Take advantage of our mailing list to get exclusive offers and notifications before the crowd.
Botanical name: Salvia miltiorrhiza
Common name: Salvia root, Red sage
Literal name translation: cinnabar root
Family: Lamiaceae, mint family
Part used in Chinese medicine: root
Major Chinese medicine actions:
Invigorates blood, dispels blood stasis, clears heat
and irritability, cools blood
The genus Salvia of the mint family contains more than 900 species, many used for culinary or medicinal purposes, or grown for their fragrance. Dan Shen (Salvia miltiorrhiza), also known as “red sage”, is one of the many species indigenous to China. “Salvia” is derived from the Latin word “salvare”, and means “to heal”. “Miltiorrhiza is derived from the Greek work “miltos” meaning “read lead” and “rhiza” meaning “root”. The name refers to the healing properties of plants in this garden sage group, and the reddish-purple color of the root of this specific plant.
There are many other plants in this family used in Western herbal medicine. In Chinese medicine, other species of salvia considered acceptable alternatives for use are Salvia bowleyana and Salvia przewaliskii. In smaller regions of China, there are other species used in regional folk medicine as local substitutes for Dan Shen. These include S. yunanensis, S. paramiltiorrhiza, S. trijuga, S. plectranthoides, S. digitaloides, and S. kiametiensis f. pubecens.
Growing and Propagation
Salvia is grown best in full sun to light dappled shade, in relatively moist, rich, sandy soil with good drainage. In China, it grows wild on sunny mountainsides, meadows, forest margins and near stream beds. The plant is perennial, growing to 1-2 feet high with pretty reddish purple flowers. It is quite tolerant of cold, hardy to 15 degrees F., and grows in USDA zones 5 to 9.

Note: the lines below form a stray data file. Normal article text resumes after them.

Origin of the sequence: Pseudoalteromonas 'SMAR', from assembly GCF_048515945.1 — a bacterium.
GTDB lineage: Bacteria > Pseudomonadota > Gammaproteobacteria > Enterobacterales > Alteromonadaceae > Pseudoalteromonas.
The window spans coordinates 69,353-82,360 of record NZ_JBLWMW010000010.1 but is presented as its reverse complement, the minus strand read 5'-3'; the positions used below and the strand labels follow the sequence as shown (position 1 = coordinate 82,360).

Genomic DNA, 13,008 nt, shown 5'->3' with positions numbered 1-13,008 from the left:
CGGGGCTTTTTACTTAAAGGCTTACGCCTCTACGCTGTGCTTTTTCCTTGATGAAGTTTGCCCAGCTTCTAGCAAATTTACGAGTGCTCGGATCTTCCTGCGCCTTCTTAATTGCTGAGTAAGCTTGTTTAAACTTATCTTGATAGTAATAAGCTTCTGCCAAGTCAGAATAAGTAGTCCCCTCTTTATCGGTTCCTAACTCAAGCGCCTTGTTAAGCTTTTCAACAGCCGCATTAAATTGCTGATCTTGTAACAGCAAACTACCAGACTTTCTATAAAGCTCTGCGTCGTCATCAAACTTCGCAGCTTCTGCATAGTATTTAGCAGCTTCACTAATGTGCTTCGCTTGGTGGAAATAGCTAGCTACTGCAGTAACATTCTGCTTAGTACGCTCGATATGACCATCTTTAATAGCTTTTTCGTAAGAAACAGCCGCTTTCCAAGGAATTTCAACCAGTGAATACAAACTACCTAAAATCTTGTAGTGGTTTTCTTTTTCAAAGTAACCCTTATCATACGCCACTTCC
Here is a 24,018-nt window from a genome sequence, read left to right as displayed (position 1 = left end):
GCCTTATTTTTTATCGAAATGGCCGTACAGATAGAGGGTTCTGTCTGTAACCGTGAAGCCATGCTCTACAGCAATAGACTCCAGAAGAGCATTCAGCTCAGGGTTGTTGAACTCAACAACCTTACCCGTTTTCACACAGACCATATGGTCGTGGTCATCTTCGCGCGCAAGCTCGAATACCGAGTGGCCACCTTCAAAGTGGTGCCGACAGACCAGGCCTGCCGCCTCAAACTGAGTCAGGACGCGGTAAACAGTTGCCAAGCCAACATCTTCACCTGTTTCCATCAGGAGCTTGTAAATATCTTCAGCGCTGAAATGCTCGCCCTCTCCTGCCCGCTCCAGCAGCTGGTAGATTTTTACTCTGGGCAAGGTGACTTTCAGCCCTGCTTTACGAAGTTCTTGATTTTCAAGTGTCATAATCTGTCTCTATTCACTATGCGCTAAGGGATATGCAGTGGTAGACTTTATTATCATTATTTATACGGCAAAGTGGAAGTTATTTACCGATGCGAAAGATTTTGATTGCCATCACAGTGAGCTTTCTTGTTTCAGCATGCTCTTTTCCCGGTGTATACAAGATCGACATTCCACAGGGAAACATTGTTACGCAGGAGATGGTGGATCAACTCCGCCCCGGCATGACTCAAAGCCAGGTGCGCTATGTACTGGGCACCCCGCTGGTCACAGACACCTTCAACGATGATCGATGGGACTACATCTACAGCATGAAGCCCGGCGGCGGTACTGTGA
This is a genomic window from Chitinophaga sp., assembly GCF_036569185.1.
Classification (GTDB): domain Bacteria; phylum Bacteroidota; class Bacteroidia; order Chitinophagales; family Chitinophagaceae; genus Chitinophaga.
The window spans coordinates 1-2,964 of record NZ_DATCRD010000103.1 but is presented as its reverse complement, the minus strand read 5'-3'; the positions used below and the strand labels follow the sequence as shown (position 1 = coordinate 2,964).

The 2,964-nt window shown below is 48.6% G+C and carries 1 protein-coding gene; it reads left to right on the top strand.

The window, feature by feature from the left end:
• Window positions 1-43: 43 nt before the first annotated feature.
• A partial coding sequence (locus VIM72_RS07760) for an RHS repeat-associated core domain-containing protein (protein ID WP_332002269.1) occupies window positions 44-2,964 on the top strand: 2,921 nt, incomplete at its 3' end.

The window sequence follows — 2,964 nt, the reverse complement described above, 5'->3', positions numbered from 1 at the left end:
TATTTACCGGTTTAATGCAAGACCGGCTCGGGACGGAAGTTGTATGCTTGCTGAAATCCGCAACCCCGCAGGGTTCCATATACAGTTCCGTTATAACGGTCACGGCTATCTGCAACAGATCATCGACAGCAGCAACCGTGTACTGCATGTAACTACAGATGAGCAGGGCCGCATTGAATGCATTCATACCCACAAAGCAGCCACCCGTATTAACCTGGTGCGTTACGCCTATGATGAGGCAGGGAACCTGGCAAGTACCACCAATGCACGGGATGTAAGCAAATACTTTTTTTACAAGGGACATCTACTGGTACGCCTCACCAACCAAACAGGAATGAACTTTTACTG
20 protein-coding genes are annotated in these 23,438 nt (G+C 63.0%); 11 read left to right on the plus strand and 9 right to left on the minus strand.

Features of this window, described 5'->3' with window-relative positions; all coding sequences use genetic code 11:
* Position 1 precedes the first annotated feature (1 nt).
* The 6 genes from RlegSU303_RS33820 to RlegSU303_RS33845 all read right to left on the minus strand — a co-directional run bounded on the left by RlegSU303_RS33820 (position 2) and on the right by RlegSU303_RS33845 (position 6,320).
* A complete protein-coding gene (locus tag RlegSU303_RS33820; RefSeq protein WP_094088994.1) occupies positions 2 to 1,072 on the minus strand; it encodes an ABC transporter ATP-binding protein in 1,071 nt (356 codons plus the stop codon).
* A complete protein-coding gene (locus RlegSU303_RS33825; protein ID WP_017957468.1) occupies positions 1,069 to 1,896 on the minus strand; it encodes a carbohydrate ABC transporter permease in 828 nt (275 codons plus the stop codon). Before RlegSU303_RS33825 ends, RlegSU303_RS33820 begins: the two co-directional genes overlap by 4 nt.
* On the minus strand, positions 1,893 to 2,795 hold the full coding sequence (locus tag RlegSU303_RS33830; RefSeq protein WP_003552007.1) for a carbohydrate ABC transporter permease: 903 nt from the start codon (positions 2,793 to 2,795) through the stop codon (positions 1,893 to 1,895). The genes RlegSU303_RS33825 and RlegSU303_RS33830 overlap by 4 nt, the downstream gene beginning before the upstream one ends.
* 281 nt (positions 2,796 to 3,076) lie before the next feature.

Propagation is by seed or root division. Seeds are best planted indoors in early spring, and transplanted to the garden after the last frost. If sown directly into the garden, they can be planted from April to August. Root division is done in fall or early spring before leaves emerge. The plant can be dug up, separated into 2-3 clumps, and re-planted. During the growing season, the plants do well with regular watering and application of fertilizer, though in the winter they should be protected from excessive winter moisture.
Harvesting and Preparation
Roots are harvested from November to March, when the plant is dormant, though the first 10 days of November are considered the best time for harvesting the most potent roots. The roots are cleaned, root crown is removed, and they are covered with a damp cloth to make sure the roots are uniformly moist. They are then cut into slices and dried in the sun. The best quality roots come from cultivated plants and are large, thick, purplish-red and undamaged. The cortex is wrinkled and a cross section will have many medulary rays and white dots.